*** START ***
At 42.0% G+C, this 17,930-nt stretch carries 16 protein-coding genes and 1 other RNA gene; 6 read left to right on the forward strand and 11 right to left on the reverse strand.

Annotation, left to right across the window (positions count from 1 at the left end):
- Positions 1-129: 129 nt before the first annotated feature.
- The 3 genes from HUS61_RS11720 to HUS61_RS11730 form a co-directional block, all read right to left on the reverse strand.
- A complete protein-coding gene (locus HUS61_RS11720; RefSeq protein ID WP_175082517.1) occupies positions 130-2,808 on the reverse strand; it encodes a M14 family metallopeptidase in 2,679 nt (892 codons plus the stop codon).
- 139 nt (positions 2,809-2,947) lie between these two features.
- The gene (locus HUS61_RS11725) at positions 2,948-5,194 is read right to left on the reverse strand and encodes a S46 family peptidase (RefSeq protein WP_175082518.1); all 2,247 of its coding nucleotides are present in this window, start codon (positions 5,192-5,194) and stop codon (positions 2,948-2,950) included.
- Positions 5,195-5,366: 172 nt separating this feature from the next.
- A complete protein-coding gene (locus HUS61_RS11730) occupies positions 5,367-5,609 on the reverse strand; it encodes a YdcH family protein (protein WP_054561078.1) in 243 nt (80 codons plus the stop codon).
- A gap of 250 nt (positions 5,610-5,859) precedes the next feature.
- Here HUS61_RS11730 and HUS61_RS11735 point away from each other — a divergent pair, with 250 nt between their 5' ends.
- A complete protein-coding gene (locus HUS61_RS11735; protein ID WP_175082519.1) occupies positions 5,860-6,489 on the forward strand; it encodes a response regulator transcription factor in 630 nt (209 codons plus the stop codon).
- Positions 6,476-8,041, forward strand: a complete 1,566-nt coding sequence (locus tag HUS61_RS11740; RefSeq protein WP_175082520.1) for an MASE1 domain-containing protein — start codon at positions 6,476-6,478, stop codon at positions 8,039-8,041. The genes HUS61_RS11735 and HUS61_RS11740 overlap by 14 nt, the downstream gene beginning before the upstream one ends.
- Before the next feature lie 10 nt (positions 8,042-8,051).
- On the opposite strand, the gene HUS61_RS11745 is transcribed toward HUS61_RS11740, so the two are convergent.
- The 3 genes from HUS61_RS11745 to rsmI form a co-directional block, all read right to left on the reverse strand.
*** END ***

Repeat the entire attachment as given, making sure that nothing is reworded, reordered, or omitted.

At 42.0% G+C, this 17,930-nt stretch carries 16 protein-coding genes and 1 other RNA gene; 6 read left to right on the forward strand and 11 right to left on the reverse strand.

Annotation, left to right across the window (positions count from 1 at the left end):
- Positions 1-129: 129 nt before the first annotated feature.
- The 3 genes from HUS61_RS11720 to HUS61_RS11730 form a co-directional block, all read right to left on the reverse strand.
- A complete protein-coding gene (locus HUS61_RS11720; RefSeq protein ID WP_175082517.1) occupies positions 130-2,808 on the reverse strand; it encodes a M14 family metallopeptidase in 2,679 nt (892 codons plus the stop codon).
- 139 nt (positions 2,809-2,947) lie between these two features.
- The gene (locus HUS61_RS11725) at positions 2,948-5,194 is read right to left on the reverse strand and encodes a S46 family peptidase (RefSeq protein WP_175082518.1); all 2,247 of its coding nucleotides are present in this window, start codon (positions 5,192-5,194) and stop codon (positions 2,948-2,950) included.
- Positions 5,195-5,366: 172 nt separating this feature from the next.
- A complete protein-coding gene (locus HUS61_RS11730) occupies positions 5,367-5,609 on the reverse strand; it encodes a YdcH family protein (protein WP_054561078.1) in 243 nt (80 codons plus the stop codon).
- A gap of 250 nt (positions 5,610-5,859) precedes the next feature.
- Here HUS61_RS11730 and HUS61_RS11735 point away from each other — a divergent pair, with 250 nt between their 5' ends.
- A complete protein-coding gene (locus HUS61_RS11735; protein ID WP_175082519.1) occupies positions 5,860-6,489 on the forward strand; it encodes a response regulator transcription factor in 630 nt (209 codons plus the stop codon).
- Positions 6,476-8,041, forward strand: a complete 1,566-nt coding sequence (locus tag HUS61_RS11740; RefSeq protein WP_175082520.1) for an MASE1 domain-containing protein — start codon at positions 6,476-6,478, stop codon at positions 8,039-8,041. The genes HUS61_RS11735 and HUS61_RS11740 overlap by 14 nt, the downstream gene beginning before the upstream one ends.
- Before the next feature lie 10 nt (positions 8,042-8,051).
- On the opposite strand, the gene HUS61_RS11745 is transcribed toward HUS61_RS11740, so the two are convergent.
- The 3 genes from HUS61_RS11745 to rsmI form a co-directional block, all read right to left on the reverse strand.